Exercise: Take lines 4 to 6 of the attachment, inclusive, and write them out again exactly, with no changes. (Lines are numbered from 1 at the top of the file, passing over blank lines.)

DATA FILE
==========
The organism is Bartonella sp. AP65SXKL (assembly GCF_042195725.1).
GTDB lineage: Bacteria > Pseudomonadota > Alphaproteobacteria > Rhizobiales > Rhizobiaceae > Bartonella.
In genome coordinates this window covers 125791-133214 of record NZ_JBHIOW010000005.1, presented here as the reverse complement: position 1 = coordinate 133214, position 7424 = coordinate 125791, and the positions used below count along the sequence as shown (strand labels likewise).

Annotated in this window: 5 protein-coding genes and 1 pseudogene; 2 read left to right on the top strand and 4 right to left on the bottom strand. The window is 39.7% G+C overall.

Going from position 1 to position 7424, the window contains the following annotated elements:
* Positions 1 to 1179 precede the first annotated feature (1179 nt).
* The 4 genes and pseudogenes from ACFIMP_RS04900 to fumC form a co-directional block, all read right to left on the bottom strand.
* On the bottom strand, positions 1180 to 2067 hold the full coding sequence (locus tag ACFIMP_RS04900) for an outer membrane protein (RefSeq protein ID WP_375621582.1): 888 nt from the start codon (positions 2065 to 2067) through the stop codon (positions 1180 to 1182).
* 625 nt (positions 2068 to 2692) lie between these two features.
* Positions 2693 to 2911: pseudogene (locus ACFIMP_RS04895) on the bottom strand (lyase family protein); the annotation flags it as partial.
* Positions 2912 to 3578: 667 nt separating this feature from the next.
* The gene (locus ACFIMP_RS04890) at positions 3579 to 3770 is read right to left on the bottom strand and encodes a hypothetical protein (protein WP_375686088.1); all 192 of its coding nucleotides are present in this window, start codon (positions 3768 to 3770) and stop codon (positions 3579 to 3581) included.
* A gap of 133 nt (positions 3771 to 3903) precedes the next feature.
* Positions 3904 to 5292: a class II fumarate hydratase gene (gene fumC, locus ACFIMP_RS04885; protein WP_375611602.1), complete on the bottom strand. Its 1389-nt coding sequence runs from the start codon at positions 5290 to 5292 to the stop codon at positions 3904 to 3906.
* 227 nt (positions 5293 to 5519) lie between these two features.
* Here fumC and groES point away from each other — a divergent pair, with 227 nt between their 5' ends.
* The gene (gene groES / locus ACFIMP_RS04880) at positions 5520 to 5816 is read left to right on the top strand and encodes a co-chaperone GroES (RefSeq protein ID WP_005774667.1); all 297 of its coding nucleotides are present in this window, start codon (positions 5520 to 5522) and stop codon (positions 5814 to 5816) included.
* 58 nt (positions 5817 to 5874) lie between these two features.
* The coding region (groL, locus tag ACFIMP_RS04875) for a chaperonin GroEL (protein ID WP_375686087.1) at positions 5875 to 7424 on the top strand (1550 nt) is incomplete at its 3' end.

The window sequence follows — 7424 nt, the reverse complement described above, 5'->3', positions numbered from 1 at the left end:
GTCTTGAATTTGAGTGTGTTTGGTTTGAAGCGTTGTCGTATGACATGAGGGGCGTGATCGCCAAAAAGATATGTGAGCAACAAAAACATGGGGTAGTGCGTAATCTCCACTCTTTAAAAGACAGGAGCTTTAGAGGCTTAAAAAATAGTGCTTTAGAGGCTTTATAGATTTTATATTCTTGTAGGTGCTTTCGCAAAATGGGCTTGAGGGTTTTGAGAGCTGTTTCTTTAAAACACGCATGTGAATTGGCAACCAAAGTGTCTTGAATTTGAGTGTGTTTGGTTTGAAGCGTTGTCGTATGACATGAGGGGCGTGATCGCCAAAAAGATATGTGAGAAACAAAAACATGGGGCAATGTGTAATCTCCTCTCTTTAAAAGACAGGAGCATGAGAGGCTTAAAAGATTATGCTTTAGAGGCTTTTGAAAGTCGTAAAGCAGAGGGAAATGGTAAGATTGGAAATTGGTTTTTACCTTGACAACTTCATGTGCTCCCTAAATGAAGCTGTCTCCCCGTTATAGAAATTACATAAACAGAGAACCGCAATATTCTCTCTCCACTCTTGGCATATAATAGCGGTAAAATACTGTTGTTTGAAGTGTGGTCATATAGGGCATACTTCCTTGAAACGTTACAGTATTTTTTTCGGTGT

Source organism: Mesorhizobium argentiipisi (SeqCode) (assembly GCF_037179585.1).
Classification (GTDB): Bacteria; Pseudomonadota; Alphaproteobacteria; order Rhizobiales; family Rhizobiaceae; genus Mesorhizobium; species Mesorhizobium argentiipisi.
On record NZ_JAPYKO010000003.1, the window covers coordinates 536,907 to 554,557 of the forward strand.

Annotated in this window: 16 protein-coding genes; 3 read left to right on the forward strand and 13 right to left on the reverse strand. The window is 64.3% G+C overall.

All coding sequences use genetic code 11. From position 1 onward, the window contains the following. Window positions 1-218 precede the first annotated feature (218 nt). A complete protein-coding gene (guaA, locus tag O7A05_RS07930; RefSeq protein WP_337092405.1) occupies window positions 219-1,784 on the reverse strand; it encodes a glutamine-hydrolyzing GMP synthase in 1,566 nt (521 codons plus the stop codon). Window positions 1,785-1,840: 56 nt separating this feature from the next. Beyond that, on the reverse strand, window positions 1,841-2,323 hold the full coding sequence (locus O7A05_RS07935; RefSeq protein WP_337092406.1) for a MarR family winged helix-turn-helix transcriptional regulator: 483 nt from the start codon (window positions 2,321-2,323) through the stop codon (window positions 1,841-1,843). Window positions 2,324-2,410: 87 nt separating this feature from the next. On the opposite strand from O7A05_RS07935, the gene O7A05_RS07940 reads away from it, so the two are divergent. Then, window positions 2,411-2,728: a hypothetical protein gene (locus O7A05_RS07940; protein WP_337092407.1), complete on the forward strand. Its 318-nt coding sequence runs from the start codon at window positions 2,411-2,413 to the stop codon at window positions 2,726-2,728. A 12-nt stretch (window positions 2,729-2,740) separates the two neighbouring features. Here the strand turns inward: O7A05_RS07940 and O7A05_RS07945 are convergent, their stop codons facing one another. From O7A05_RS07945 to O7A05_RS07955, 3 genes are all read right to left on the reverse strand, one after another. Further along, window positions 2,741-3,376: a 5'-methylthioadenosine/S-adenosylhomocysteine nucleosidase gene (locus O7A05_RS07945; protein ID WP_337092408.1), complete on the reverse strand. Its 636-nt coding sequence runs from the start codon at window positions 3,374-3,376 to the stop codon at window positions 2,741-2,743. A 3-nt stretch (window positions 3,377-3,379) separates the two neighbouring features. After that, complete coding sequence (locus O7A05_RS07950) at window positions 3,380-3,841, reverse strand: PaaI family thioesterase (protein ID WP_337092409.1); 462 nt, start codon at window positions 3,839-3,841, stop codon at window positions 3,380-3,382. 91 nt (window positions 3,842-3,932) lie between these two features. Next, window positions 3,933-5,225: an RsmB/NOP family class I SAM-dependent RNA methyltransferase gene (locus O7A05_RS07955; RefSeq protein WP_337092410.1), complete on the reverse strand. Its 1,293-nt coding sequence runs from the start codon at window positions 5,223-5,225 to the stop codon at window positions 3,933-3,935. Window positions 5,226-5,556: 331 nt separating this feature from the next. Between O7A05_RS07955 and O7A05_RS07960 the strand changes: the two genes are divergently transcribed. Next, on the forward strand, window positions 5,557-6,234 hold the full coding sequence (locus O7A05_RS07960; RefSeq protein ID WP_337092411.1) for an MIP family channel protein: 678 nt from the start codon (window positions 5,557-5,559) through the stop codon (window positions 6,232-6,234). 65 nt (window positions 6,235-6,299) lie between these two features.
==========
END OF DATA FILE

Annotated in this window: 5 protein-coding genes and 1 pseudogene; 2 read left to right on the top strand and 4 right to left on the bottom strand. The window is 39.7% G+C overall.

Going from position 1 to position 7424, the window contains the following annotated elements:
* Positions 1 to 1179 precede the first annotated feature (1179 nt).